President Obama, speaking at his year-end presser, said it was a mistake for Sony Pictures Entertainment to cancel screenings of “The Interview” after it received threats of violence, saying it could lead to an era of self-censorship in Hollywood.
“We cannot have a society in which some dictator some place can start imposing censorship here in the United States,” the president said, while also acknowledging he was sympathetic to Sony’s circumstances.
In the long term, he said, the move could have chilling effects on the country’s freedom of expression. “Imagine if producers and distributors and others start engaging in self-censorship because they don’t want to offend the sensibilities of somebody whose sensibilities probably need to be offended,” he said.
In remarks made to CNN’s Fareed Zakaria, studio chief executive Michael Lynton said the situation was out of their control.
“The president, the press and the public are mistaken as to what actually happened,” he said in an interview with the network. “We do not own movie theaters. We cannot determine whether or not a movie will be played in movie theaters.”
Lynton added Sony still wants to find a way to distribute the film, but couldn’t find an online service that would be willing out of concerns it may also be attacked. “There has not been one major VOD distributor, one major e-commerce site step forward and say they would distribute this to us,” he said, adding, “we don’t have that direct interface with the American public so we need to go through an intermediary to do that.”
Sony does own its own streaming service called Crackle, which it acquired in 2006. It is also able to distribute the film on its PlayStation Store, which sells and rents movies through its game consoles and devices. It wasn’t clear from the CNN interview if Sony is considering using its own distribution platform.
Crackle referred inquiries to Sony Pictures, which has yet to respond to a question regarding the service. A PlayStation spokesperson could not be immediately reached for comment.
Industry observers said that Netflix and YouTube would be possible candidates to help Sony release “The Interview” online. “We are approached on virtually every unconventional release by the networks and studios and, as a matter of course, don’t discuss publicly the pitches, concepts or ideas that come our way,” Netflix rep Jonathan Friedland said in an e-mailed statement. YouTube reps have not responded to multiple requests for comment.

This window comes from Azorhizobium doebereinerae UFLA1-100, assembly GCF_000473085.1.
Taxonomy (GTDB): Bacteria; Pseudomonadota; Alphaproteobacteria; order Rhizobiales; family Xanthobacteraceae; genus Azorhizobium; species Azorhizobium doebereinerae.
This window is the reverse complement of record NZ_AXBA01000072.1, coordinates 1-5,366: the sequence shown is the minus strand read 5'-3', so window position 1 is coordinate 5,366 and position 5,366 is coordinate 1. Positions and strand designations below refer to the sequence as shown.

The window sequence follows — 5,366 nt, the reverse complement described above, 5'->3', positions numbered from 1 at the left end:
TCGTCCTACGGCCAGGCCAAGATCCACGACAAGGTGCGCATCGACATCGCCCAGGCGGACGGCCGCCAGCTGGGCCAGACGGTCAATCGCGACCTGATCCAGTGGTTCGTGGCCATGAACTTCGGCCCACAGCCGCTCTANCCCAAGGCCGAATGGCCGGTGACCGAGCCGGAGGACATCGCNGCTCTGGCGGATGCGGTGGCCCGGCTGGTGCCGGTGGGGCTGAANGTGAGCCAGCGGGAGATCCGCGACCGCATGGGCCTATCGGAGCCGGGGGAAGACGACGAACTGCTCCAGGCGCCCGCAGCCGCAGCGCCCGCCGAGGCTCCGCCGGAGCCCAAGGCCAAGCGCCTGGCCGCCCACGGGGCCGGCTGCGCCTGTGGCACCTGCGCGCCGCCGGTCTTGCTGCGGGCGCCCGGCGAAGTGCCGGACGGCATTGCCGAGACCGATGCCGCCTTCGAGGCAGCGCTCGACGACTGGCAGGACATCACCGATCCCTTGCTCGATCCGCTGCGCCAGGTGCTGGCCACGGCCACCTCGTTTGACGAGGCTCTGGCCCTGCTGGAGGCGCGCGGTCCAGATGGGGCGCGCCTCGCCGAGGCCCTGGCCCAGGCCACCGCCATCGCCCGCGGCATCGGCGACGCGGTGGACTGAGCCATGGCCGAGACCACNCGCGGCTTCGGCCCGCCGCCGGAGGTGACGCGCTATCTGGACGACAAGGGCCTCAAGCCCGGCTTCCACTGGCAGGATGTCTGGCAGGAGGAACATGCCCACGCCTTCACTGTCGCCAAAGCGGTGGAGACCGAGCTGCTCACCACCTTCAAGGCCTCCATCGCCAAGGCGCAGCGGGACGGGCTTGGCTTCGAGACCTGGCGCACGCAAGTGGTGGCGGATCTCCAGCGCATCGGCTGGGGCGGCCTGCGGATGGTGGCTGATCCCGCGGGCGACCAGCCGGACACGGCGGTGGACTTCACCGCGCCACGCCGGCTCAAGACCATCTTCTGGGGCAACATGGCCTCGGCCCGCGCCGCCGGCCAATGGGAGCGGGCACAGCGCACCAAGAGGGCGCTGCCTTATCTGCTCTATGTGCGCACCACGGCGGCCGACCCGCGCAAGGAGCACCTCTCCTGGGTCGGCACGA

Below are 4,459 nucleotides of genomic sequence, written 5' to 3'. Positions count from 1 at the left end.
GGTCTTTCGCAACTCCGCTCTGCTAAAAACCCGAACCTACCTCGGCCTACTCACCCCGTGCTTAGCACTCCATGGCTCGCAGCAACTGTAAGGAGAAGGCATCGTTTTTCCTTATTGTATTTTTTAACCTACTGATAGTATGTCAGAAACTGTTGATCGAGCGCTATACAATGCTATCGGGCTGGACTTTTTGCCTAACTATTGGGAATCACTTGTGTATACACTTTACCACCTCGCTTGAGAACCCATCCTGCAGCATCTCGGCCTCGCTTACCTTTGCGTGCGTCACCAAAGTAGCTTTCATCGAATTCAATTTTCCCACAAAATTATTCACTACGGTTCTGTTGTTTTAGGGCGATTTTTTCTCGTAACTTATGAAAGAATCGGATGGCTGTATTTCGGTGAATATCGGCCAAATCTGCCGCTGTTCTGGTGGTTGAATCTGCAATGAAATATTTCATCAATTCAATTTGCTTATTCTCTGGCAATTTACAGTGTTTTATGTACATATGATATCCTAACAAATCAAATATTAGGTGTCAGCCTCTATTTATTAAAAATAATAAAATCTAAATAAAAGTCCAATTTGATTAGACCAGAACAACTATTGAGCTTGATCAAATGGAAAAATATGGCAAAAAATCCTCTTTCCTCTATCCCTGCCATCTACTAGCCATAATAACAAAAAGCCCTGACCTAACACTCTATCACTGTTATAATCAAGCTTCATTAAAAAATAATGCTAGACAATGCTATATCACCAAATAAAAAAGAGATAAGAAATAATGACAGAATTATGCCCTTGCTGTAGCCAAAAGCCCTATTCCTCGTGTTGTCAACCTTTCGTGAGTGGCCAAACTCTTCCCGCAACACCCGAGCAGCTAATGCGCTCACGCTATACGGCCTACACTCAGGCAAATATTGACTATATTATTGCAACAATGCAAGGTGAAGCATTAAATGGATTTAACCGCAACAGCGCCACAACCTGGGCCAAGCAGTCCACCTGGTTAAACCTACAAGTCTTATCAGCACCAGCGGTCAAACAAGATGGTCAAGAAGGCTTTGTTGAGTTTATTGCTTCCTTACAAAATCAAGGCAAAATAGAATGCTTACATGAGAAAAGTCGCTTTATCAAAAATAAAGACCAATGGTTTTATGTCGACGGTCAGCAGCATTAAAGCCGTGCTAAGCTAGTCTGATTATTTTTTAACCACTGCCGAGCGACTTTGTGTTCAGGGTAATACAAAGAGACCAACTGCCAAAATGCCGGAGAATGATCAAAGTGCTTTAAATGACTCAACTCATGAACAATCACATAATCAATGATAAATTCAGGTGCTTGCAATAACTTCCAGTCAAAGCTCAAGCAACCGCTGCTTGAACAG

The Federal Bureau of Investigation has determined the North Korean government ordered the malicious attack, resulting in the disclosure of personal information, private emails and confidential business documents that culminated in threats of violence.
The president said there’s “no indication that North Korea was working in conjunction with any other country,” in the attack, contradicting earlier reports the reclusive nation may have worked with China in the incursion.
Sony canceled its Christmas Day release of “The Interview,” a Seth Rogen/James Franco comedy about a fictional CIA plot to assassinate North Korean leader Kim Jong-un, after the nation’s largest theater owners elected not to show the film, citing concerns for the safety of employees and patrons.
“I wish they had spoken to me first,” Obama said of Sony. “I would have told them, do not get into a pattern where you’ll be intimidated by these attacks.”
Lynton told CNN: “We definitely spoke to a senior adviser about the situation. Did we speak to the president himself …? The White House was definitely aware of the situation.”
The White House, which has closely monitored the incident, has been contemplating a “proportional response,” but the president declined to explain what that would involve.
Updated with Sony’s response to the president and its efforts to find online distribution.
This article originally appeared on Recode.net.